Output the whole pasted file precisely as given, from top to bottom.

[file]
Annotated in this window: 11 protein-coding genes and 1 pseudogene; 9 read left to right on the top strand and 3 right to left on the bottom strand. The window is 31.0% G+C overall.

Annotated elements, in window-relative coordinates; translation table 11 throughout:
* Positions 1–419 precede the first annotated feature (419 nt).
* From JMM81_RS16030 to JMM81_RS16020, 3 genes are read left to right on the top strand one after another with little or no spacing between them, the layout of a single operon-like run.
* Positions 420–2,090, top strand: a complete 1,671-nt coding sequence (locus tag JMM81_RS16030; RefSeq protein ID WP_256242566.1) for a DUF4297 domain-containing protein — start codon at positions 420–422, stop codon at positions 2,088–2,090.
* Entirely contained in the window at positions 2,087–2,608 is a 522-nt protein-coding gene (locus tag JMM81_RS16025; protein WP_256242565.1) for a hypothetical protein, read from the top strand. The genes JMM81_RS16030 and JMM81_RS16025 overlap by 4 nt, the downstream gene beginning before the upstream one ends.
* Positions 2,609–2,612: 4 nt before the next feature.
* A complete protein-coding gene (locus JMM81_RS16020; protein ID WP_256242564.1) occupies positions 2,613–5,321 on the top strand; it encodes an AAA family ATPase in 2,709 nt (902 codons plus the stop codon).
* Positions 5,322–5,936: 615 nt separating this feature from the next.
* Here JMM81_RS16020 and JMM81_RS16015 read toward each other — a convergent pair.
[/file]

Annotated in this window: 11 protein-coding genes and 1 pseudogene; 9 read left to right on the top strand and 3 right to left on the bottom strand. The window is 31.0% G+C overall.

Annotated elements, in window-relative coordinates; translation table 11 throughout:
* Positions 1–419 precede the first annotated feature (419 nt).
* From JMM81_RS16030 to JMM81_RS16020, 3 genes are read left to right on the top strand one after another with little or no spacing between them, the layout of a single operon-like run.
* Positions 420–2,090, top strand: a complete 1,671-nt coding sequence (locus tag JMM81_RS16030; RefSeq protein ID WP_256242566.1) for a DUF4297 domain-containing protein — start codon at positions 420–422, stop codon at positions 2,088–2,090.
* Entirely contained in the window at positions 2,087–2,608 is a 522-nt protein-coding gene (locus tag JMM81_RS16025; protein WP_256242565.1) for a hypothetical protein, read from the top strand. The genes JMM81_RS16030 and JMM81_RS16025 overlap by 4 nt, the downstream gene beginning before the upstream one ends.
* Positions 2,609–2,612: 4 nt before the next feature.
* A complete protein-coding gene (locus JMM81_RS16020; protein ID WP_256242564.1) occupies positions 2,613–5,321 on the top strand; it encodes an AAA family ATPase in 2,709 nt (902 codons plus the stop codon).
* Positions 5,322–5,936: 615 nt separating this feature from the next.
* Here JMM81_RS16020 and JMM81_RS16015 read toward each other — a convergent pair.